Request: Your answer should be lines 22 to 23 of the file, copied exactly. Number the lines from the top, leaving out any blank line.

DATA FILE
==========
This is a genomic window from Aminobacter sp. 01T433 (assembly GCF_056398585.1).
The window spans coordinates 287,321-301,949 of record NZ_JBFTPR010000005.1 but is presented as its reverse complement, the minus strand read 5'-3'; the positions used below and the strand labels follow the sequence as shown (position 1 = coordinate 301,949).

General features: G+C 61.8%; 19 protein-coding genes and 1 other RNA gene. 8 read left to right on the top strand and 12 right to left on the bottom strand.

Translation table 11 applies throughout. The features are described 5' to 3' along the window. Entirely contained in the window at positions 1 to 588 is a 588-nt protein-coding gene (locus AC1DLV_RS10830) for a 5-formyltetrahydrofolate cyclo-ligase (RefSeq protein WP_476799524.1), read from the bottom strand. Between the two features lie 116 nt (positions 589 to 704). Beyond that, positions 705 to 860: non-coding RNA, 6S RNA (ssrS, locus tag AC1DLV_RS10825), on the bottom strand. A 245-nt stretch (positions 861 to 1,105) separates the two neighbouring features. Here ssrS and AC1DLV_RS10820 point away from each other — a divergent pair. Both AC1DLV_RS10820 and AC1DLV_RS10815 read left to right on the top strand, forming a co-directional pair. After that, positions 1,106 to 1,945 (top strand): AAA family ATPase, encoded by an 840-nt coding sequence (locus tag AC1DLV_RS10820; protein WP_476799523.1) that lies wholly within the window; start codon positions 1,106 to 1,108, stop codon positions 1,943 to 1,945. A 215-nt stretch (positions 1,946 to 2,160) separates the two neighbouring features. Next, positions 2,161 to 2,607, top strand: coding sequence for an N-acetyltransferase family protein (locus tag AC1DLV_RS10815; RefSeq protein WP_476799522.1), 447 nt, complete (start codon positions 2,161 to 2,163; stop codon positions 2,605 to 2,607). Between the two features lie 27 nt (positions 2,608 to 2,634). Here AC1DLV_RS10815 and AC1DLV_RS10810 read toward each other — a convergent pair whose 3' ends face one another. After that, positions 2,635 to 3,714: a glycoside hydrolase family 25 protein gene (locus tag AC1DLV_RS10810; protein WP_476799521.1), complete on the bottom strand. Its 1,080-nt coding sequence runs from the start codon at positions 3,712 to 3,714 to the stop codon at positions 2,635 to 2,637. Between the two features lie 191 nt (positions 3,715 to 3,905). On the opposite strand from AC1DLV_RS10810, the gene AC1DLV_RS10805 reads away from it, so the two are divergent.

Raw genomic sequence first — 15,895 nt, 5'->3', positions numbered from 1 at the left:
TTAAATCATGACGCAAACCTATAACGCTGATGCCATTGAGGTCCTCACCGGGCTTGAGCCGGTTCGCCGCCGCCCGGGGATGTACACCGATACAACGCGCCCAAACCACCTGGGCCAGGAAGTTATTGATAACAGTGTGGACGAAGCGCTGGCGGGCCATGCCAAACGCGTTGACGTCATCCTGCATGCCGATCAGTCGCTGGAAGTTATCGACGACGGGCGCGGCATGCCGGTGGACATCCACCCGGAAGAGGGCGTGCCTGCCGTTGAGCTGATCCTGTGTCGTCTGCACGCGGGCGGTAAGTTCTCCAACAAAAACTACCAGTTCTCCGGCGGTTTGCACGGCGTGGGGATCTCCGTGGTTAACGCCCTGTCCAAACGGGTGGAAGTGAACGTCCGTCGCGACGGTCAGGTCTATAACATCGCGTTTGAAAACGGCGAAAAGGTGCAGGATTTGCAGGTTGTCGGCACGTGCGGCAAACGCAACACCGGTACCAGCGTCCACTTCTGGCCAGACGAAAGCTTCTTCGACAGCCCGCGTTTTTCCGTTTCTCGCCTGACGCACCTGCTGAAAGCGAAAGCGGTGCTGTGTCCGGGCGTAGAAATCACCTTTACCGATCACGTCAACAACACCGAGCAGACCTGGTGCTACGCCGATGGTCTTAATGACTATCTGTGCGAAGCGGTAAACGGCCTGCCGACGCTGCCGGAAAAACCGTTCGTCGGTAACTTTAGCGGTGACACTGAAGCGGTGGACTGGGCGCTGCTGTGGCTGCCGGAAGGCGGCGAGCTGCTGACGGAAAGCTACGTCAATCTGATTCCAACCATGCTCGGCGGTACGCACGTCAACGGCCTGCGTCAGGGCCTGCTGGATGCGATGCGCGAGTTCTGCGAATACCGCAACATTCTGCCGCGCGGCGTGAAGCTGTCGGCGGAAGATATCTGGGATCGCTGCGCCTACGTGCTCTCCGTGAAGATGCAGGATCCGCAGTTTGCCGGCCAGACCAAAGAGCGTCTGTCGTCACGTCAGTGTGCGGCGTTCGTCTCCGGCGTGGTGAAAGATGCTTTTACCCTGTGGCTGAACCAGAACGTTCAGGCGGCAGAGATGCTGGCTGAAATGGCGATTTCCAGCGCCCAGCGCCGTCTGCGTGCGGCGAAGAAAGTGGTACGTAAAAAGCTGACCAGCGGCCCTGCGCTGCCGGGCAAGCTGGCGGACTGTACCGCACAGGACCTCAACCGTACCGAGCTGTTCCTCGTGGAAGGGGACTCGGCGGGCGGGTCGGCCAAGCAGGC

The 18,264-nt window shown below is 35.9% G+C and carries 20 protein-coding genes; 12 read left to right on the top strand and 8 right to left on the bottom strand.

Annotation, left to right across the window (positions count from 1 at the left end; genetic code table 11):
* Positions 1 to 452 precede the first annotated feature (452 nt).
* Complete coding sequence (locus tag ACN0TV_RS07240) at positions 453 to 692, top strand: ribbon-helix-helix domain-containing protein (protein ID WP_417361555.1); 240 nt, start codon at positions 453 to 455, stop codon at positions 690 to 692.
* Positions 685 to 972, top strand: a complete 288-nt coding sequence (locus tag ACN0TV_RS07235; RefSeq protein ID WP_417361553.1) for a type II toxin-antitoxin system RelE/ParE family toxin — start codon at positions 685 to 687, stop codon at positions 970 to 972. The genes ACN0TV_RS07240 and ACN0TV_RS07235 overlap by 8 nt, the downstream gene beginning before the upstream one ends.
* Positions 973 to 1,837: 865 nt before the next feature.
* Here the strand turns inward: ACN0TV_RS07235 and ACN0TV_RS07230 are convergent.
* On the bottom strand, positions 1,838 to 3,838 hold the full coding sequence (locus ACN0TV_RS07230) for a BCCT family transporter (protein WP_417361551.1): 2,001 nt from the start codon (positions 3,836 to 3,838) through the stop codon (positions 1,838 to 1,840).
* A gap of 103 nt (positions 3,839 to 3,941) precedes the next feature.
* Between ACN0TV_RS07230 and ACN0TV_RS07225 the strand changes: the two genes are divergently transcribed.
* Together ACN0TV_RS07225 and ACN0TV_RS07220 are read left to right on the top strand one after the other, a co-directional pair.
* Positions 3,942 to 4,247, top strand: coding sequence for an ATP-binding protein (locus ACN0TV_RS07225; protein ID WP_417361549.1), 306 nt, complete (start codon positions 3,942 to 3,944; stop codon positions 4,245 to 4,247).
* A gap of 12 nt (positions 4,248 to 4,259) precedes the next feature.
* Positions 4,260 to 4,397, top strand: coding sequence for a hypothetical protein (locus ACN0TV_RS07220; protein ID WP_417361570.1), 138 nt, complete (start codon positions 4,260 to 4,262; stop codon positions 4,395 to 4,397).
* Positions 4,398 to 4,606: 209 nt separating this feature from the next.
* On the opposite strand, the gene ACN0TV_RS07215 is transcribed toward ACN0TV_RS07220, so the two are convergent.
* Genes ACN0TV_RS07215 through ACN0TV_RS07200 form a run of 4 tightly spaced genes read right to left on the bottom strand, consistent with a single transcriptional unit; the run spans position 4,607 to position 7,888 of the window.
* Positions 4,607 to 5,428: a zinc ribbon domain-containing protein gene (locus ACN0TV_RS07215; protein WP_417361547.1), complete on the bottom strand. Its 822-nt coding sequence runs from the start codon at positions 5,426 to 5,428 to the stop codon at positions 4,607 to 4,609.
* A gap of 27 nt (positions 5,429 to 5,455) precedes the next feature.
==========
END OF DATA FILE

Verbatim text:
* On the opposite strand, the gene ACN0TV_RS07215 is transcribed toward ACN0TV_RS07220, so the two are convergent.
* Genes ACN0TV_RS07215 through ACN0TV_RS07200 form a run of 4 tightly spaced genes read right to left on the bottom strand, consistent with a single transcriptional unit; the run spans position 4,607 to position 7,888 of the window.